Summary of main results
No studies were identified that compared exenterative surgery versus medical management for women with recurrent gynaecological malignancies (other than ovarian cancer, which has been examined in a separate review). Therefore the question of whether exenterative surgery is associated with a survival benefit in terms of overall and recurrence-free survival as well as other important outcomes cannot be answered by this review.
Overall survival and recurrence-free survival were specified as the primary outcomes of interest, as the purpose of exenterative surgery is to cure, but quality of life (before and after exenterative surgery) should be reported if adequate future studies are conducted, as treatment for recurrent gynaecological cancer can have a large impact on a woman's life both psychologically and physically. The prognosis for women with recurrent gynaecological cancer remains poor (GLOBOCAN 2008).
Quality of the evidence
No studies met the inclusion criteria for this review, resulting in no evidence for assessment.
Potential biases in the review process
A comprehensive search was performed, including a thorough search of the grey literature, and all studies were sifted and data extracted independently by two review authors. We were not restrictive in our inclusion criteria with regard to types of studies; we included non-randomised studies with concurrent comparison groups that used multivariate analyses, as we suspected that we would find no relevant RCTs. Without this constraint, we would have identified some studies for inclusion in the review, but the risk of selection bias coupled with small numbers would have made any sort of conclusion dubious. We attempted to ensure that we did not overlook any relevant evidence and searched a wide range of reasonable-quality non-randomised study designs (case-control studies and case series of few participants were excluded). We had set this figure as 30 a priori but were more inclusive than this during the title and abstract sift.
The greatest threat to the validity of the review is likely to be publication bias, that is, studies that did not find the treatment to be effective may not have been published. We were unable to assess this possibility, as we found no studies that met the inclusion criteria.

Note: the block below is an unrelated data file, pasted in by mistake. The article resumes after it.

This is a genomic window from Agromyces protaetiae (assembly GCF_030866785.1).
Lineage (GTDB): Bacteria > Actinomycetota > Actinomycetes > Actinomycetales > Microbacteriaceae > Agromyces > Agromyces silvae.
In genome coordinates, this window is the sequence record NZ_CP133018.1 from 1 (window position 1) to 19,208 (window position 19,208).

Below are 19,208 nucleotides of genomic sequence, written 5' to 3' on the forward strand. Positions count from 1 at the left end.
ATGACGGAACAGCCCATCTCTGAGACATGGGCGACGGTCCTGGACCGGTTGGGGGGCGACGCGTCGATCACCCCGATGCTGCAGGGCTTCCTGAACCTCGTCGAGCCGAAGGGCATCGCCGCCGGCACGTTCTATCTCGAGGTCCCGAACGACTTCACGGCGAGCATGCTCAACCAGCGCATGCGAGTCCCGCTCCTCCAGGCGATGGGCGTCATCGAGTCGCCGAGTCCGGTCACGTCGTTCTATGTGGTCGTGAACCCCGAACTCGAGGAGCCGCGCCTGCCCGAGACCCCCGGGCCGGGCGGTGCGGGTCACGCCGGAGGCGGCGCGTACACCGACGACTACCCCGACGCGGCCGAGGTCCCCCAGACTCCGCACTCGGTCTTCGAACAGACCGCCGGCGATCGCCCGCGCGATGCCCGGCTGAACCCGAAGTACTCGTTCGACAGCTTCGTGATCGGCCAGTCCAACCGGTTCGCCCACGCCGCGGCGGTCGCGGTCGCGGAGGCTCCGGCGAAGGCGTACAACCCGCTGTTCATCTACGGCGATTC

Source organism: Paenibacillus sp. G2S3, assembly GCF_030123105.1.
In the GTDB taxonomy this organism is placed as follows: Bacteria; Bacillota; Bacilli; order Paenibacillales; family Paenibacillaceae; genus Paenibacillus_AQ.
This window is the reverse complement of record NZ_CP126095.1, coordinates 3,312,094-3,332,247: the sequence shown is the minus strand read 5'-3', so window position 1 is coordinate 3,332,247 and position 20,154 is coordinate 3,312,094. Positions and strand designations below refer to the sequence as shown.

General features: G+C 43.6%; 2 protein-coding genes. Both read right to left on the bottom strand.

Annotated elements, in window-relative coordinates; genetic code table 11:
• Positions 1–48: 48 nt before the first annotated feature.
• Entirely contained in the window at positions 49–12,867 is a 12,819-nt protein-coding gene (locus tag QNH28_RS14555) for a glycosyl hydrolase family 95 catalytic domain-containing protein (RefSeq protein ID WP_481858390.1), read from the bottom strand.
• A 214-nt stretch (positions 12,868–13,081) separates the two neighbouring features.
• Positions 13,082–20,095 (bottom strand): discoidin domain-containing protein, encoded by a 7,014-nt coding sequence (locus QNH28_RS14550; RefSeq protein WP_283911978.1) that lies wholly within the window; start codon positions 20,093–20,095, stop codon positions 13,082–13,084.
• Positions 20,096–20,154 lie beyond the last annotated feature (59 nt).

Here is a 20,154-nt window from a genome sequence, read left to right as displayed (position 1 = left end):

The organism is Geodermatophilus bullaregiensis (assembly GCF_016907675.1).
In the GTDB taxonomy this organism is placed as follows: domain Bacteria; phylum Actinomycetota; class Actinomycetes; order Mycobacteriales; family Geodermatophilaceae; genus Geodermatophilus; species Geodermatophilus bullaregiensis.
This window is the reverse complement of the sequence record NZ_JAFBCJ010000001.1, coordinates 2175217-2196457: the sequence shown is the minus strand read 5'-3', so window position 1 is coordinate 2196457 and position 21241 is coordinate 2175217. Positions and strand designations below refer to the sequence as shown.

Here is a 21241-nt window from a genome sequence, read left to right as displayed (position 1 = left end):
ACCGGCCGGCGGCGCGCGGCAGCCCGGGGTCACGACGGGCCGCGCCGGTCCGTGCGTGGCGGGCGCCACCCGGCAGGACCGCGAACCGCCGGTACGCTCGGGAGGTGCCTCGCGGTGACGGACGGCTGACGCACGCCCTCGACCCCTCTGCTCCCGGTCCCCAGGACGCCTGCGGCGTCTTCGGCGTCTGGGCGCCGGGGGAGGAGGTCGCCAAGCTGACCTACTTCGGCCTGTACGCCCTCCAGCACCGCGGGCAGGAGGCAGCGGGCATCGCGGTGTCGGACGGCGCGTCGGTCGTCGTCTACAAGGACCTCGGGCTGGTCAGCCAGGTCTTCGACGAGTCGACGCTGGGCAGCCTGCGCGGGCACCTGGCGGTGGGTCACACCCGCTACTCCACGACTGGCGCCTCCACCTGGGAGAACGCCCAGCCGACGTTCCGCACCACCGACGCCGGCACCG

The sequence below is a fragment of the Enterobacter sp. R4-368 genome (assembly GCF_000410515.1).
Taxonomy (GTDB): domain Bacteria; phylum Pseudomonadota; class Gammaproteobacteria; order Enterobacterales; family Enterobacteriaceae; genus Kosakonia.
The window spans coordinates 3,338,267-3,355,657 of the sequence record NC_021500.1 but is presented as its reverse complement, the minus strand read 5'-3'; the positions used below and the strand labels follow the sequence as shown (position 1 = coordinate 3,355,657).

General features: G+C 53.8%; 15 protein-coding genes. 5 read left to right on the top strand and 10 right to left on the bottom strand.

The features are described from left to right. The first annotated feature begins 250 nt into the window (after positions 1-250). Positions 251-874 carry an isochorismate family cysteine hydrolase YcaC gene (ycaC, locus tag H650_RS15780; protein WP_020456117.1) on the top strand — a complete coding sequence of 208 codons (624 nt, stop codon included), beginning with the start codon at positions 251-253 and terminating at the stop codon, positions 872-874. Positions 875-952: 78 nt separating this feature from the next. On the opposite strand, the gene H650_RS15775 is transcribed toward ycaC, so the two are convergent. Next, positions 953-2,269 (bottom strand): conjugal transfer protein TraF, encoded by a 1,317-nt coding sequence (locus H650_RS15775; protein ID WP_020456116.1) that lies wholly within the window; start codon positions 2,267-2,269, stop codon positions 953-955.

Agreements and disagreements with other studies or reviews
Few studies in the literature have compared exenterative surgery versus radiotherapy, and we identified no studies comparing exenterative surgery versus chemotherapy or combination therapy. The few that examined the former were excluded (reasons are given above); the main reasons for exclusion were that the numbers were too small or the studies involved a single cohort of participants (which also included non-gynaecological cancers) with no comparison group.
One of the excluded studies published by Hathout 2010 was reported as a conference abstract (no full-text copy was available); investigators examined overall survival (OS) and progression-free survival (PFS) following pelvic exenteration and radiation therapy for locally recurrent cervical cancer, as well as treatment-related toxicities. In this study, 28 women with a central pelvic recurrence were treated with pelvic exenteration or salvage radiotherapy. The initial treatment of these women consisted of radical surgery or radical radiotherapy, with a very small number receiving both treatment modalities. Of the 28 women who experienced recurrence, 13 (46.5%) received salvage radiation with brachytherapy. The remaining 15 women (53.5%) underwent pelvic exenteration. At recurrence, three-year OS was 54% in women salvaged by pelvic exenteration and 44% among those salvaged by radiation therapy. Median survival was similar in both groups at 39 months, and median PFS in women salvaged by exenteration and in those salvaged by radiation therapy was 31 months and 19 months, respectively. This study was excluded from the review because statistical adjustment was not used in any of the analyses. Although neither three-year OS nor median PFS between the groups of women was statistically significant, results demonstrate that exenterative surgery may provide some benefit over salvage radiation therapy; however, the study was at a high risk of bias.